The following comes from a recent study of Ashford Hospitality Trust (NYSE:AHT) and the chart I utilized to study the performance of its E Series preferred:

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Now for the tedious and more difficult, at least for me, part of my research. I attempt as best as possible to dig more deeply into the company numbers, its most recent conference call, and any news I consider relevant. If nothing pops out that I consider of existential threat, I'm ready to invest. I mention this because price fluctuations over the next quarter or even the following year are of little concern to me. What concerns me, and has always concerned me, is a company's long-term viability. Convince me of that, and I'm in. Case closed.

Finally, as an added bonus for my followers, I take the time to do the math to figure out which preferred, provided the company offers more than one, is the best value at the prices they were as I wrote the article. Although yield is important, I consider other factors - like what the ultimate share price upside will be if and when the shares are called. Shares bought at $22.00 have greater upside than those bought at $24.00. The $2 difference might sway me if the yield comparison of the $24 preferred is only slightly better than its $22 brother.

This is illustrated by following taken from my NCT article:

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For the most part, I have received overwhelmingly positive reviews of my preferred investment research advice, although a small but vocal few have attacked for my admitted weakness to adequately research and fully understand financial statements. In fact, it was that weakness which was one of the primary reasons I decided to concentrate on preferred investing, which I have repeatedly explained in just about every article I have contributed to SA. For this reason, I have been conducting revisits to my earliest articles to assess my method and basically grade myself. Granted, I have not completed many, and the time frame is short (I began writing in early March), but I can boast a perfect score concerning my assessments and investment advice. Will this continue? Most probably not, but I believe I will be proven more right than wrong a majority of the time. I will continue to review and update myself in a three-month cycle. I also pledge to do this in the order I first presented each article, making sure to review all prognostications whether or not I am proven right. Bottom line: I expect my followers, for the most part, to profit from my advice, not lose.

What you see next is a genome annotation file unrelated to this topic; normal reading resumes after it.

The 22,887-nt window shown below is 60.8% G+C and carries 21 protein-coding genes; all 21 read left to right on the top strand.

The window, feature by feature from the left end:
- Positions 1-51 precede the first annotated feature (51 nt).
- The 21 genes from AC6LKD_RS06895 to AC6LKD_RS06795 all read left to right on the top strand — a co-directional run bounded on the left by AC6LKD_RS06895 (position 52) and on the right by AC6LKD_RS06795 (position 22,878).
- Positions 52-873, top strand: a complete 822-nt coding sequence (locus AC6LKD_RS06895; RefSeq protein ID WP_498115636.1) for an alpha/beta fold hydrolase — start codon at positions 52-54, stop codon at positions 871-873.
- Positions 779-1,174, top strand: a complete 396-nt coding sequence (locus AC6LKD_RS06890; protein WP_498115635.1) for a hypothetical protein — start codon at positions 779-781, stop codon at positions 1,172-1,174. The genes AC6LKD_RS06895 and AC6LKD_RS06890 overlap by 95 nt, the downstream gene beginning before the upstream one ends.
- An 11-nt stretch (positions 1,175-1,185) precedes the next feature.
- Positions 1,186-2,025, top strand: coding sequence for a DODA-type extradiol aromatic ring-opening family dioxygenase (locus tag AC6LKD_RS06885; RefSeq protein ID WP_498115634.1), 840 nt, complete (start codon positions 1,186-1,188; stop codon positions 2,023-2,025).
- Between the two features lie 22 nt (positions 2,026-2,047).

I wrote this article myself, and it expresses my own opinions. I am not receiving compensation for it (other than from Seeking Alpha). I have no business relationship with any company whose stock is mentioned in this article.

Editor's Note: This article covers one or more stocks trading at less than $1 per share and/or with less than a $100 million market cap. Please be aware of the risks associated with these stocks.